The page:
Artist and Proprietor One Draw Gallery, Lagos Mr. Segun Adejumo in his reaction tagged: Chasing Shadows, said Federal Government can do tremendous work if it focuses on governors and senators in order to cut cost. According to him, there lies most of our excesses.
“Governors should be held accountable for every kobo that is entrusted unto them. Ex Governors should not be paid any salary or given anything out of office because they are no longer in that office or offering service.
Senators’ salaries are more than adequate for them but have far too many allowances that is crippling the economy. There is an old saying that – don’t look for fresh air whilst your house is burning – the energy should be directed to stopping the fire,” he said.
Specifically, he observed that what is involved in the promotion of ancient (NCMM) and modern art (NGA) is too inconsequential in financial loss, to want to merge the two units. According to him, museum and monuments is history and preservation, which is in a state of dilapidation, uncared for and running at a loss.
“It must be sustained to look presentable. Arts and culture is just government office. Contemporary inquisition and execution of works are largely by private practice, making wonderful statements around the world but somehow has a government office presence,” he added.
Dean School of Art, Design and Printing, Yaba College of Technology, Lagos Dr. Kunle Adeyemi is not happy with the low performances of some of the agencies, saying they are working below capacity and underutilized.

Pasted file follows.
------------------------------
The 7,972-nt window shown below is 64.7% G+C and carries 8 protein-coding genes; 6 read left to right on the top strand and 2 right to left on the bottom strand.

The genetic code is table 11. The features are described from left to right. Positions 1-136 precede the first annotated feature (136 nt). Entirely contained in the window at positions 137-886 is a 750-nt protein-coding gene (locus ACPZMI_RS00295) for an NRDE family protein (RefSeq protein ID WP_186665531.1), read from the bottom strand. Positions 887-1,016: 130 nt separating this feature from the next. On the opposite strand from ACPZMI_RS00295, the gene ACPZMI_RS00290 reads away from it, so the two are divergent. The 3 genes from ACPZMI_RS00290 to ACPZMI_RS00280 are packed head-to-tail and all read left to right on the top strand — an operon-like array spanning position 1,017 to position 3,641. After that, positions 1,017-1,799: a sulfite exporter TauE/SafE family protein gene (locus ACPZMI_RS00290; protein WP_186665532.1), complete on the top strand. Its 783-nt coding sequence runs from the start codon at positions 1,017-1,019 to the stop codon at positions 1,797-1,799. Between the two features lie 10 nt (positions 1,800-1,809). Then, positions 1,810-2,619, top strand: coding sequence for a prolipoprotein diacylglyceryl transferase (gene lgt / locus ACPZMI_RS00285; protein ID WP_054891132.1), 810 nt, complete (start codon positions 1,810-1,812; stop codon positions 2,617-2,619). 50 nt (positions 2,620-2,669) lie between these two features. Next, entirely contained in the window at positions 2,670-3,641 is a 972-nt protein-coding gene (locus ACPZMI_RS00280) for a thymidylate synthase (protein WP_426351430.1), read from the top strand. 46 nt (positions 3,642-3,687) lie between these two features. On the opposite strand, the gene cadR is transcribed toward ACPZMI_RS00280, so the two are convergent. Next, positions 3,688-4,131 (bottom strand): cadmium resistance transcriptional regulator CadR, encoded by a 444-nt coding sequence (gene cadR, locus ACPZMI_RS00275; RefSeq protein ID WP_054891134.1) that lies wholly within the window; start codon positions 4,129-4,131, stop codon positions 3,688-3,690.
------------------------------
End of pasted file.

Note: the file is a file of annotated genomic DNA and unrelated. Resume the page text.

“Some of the agencies and parastatals in the arts and culture sector run and operate exactly like Ministries thereby working below their full capacity, which to me undercuts and underutilize their mandates. Productivity in these parastatals dwindles on a daily basis.
Mediocrity and lack of economic drive in the rank and file fill the space. The workforce from the Director-Generals to the cleaners feel no stress for one bit because the national treasury is there to pay salaries and other expenses incurred on a daily basis. What a misnomer!
“In other climes Kenya, South Africa, Ghana, United States of America, United Kingdom to mention just a few, the culture, Arts, tourism, entertainment subsector earn visible foreign exchange to the extent that the governments of these countries do not joke or take the subsector for granted.
No doubt the proposed mergers in the arts and culture agencies will further collapse the sector to a level whereby it will become an image of its old self. It is going to be a bad signal and a downgrade of a supposedly boisterous and vibrant sector.
History will not forgive the past and present administrators in the subsector who are unable to turn the space into gold mines but instead go cap in hand on a monthly, quarterly, annual basis to cut from the national cake which they have indolently not contributed to,” he said.
Adeyemi said he is in support of the idea of a sizeable sector that will be efficient, effective, focused economically and creatively viable, adding that as the agencies are presently constituted, ‘I see a misnomer, so many misfits, political apologists, indolent leadership and shipwreck captains (except few hardworking ones) in the affairs of the subsector.
Realistically these administrators cannot take the arts and culture of this country beyond their mouth and stomach.
‘Let us collapse the system for practitioners to go back to the drawing board and design an economically viable arts and culture sector that will take the Nigerian nation beyond her shores and be a visible, viable contributor to the national economy and not a deplete of our common wealth.’
At the time when the report was submitted, there were 541 government parastatals, commissions and agencies (statutory and non-statutory) in the country and the report recommended a reduction in the number of statutory agencies from 263 to 161.
At present, the number of federal agencies has increased as new agencies have been established since the report was released in